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Karnataka HC abolishes ACB, netas unhappy

Court orders transfer of personnel under ACB to Lokayukta police wing

16-the-Karnataka-High-Court-ruled Karnataka High Court | Bhanu Prakash Chandra

The Karnataka High Court on Thursday abolished the contentious Anti-Corruption Bureau (ACB) established by the state government in 2016, which eventually led to defanging of the Lokayukta, the corruption watchdog in the State. 

A division bench of Justices B.Veerappa and K.S.Hemalekha which passed the order on a batch of petitions challenging the constitution of the ACB opined that the field occupied by the Karnataka Lokayukta Act had been eroded by the constitution of the ACB.

"The state government is not justified in constituting ACB by way of an executive government order date March 14, 2016 when the Karnataka Lokayukta Act, 1984 has occupied the field to eradicate corruption in the State drawing powers under the Prevention of Corruption Act," said the Bench.

The court which directed that all cases pending before the ACB be transferred to the Karnataka Lokayukta also recommended for the police wing of the Karnataka Lokayukta to be strengthened by appointing honest persons with a track record of integrity and fairness. Also, the police personnel presently working at the ACB shall be transferred to the Karnataka Lokayukta Police Wing.

"Before parting with the matter, we deem it proper to observe that in order to eradicate corruption, keeping in view the Karnataka Lokayukta Act and the interest of justice qua public at large, we request constitutional authorities to recommend people with integrity, both in public and personal life to the post of Lokayukta, uninfluenced by caste, creed etc. and maintain transparency in appointment; should be non-political and the post should not be accommodation centre for anybody," the Court recorded.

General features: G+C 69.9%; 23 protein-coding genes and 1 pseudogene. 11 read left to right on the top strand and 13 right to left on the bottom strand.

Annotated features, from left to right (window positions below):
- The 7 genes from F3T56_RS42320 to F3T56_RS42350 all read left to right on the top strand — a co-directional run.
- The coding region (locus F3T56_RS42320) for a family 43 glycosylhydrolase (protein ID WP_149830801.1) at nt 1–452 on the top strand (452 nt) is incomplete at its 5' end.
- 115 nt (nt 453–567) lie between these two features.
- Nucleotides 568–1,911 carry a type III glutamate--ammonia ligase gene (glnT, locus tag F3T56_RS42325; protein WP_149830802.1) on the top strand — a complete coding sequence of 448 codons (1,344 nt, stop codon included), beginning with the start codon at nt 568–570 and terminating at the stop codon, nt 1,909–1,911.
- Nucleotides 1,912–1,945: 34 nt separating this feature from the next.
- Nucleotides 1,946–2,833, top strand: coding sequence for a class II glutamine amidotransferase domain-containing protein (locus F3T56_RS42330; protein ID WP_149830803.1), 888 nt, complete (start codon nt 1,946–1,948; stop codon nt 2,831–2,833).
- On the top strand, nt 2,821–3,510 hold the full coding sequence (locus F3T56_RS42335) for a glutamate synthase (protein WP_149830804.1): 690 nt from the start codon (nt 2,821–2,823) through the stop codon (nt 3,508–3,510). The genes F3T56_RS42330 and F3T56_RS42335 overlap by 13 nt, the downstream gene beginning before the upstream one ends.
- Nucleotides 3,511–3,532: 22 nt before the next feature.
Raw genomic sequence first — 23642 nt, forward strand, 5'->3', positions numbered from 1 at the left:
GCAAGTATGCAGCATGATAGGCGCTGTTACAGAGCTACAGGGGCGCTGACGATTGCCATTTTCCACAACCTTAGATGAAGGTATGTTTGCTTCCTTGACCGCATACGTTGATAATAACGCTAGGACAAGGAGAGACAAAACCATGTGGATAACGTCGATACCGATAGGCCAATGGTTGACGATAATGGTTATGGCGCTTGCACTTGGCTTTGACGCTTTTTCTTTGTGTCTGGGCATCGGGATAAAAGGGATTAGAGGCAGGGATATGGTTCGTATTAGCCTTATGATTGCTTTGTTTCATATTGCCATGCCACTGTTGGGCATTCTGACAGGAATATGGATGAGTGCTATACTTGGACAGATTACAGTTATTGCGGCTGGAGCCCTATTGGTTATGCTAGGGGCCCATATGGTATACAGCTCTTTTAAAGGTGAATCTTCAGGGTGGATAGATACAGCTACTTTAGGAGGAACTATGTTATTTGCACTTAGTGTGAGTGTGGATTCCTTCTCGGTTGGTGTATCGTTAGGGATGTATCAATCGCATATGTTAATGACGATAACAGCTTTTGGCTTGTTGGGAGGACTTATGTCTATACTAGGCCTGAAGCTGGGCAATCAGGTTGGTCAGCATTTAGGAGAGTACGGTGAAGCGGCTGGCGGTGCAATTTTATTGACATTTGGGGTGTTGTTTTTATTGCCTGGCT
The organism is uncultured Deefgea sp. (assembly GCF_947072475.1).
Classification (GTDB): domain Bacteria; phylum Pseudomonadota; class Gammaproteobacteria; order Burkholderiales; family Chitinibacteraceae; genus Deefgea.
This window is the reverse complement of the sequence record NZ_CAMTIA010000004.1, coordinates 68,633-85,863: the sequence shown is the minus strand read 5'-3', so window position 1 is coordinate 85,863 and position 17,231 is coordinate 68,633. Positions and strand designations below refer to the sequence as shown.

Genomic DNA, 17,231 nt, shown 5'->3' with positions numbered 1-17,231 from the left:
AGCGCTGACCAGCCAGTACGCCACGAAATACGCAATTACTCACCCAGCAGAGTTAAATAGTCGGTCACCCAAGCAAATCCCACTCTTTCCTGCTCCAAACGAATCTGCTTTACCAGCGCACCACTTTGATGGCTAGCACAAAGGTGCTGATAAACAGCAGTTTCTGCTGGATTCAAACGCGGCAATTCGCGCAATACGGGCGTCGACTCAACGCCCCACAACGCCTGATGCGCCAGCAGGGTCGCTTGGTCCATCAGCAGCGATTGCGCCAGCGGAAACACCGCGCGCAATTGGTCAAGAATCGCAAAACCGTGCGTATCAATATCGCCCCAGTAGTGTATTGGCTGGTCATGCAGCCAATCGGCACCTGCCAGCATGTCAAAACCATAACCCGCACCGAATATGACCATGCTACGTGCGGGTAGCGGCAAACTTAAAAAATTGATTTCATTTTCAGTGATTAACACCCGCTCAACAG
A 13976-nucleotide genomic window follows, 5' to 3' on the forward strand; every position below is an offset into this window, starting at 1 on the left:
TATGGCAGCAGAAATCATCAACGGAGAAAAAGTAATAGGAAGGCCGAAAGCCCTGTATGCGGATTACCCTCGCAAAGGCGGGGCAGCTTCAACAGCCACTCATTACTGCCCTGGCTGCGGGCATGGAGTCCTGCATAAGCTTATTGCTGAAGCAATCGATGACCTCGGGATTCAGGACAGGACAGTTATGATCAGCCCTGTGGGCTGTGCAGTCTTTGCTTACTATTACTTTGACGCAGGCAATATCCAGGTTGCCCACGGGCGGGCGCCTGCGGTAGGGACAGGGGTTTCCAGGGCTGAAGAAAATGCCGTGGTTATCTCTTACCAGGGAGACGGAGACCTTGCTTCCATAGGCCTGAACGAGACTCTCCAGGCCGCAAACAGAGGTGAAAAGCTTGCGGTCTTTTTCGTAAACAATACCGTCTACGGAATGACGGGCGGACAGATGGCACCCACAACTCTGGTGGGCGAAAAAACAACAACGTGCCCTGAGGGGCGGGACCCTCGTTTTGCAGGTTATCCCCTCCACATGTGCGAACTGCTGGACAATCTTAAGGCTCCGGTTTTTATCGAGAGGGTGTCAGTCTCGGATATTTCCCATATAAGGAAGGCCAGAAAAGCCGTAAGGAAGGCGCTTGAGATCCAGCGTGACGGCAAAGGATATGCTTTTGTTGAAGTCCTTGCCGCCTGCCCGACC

In the 289-page judgment, the high court stated, “The very constitution of ACB by the government is to shield the corrupt politicians, ministers, and the officers from the watchful eyes of the Lokayukta and that government is weakening the institution of Lokayukta to protect these persons from prosecution, inter alia under the provisions of the Prevention of Corruption Act.”

The court also noted that the Karnataka Lokayukta Act was enacted for the purpose of improving standards of public administration, by looking into complaints against administrative actions, including cases of corruption, favouritism and official indiscipline within the administrative machinery. However, the same was made “paper tigers without any teeth and claws” in the executive order passed in 2016.

While Lokayukta was an independent agency headed by a former judge of the high court, which could initiate proceedings against both officials and elected representatives, the ACB could never aspire to initiate action against the corrupt as it is headed by a police officer drawn from the state police which is under the state Home department. The Lokayukta was made toothless by withdrawing the investigative powers of the Lokayukta police granted under the PC Act. This was challenged by Advocates’ Association of Bangalore, Dharwad-based NGO Samaj Parivarthana Samudaya and others. 

The Court also noted that the ACB had not registered any criminal cases against the Ministers, Members of Parliament, Members of Legislative Assembly or Members of the Legislative Council, and had only registered a few cases against some authorities and conducted raids.


The court’s apprehensions are not unfounded as ACB, which was set up during the Siddaramaiah government and vehemently opposed by both the BJP and the JDS, has a poor record in bringing the corrupt to justice.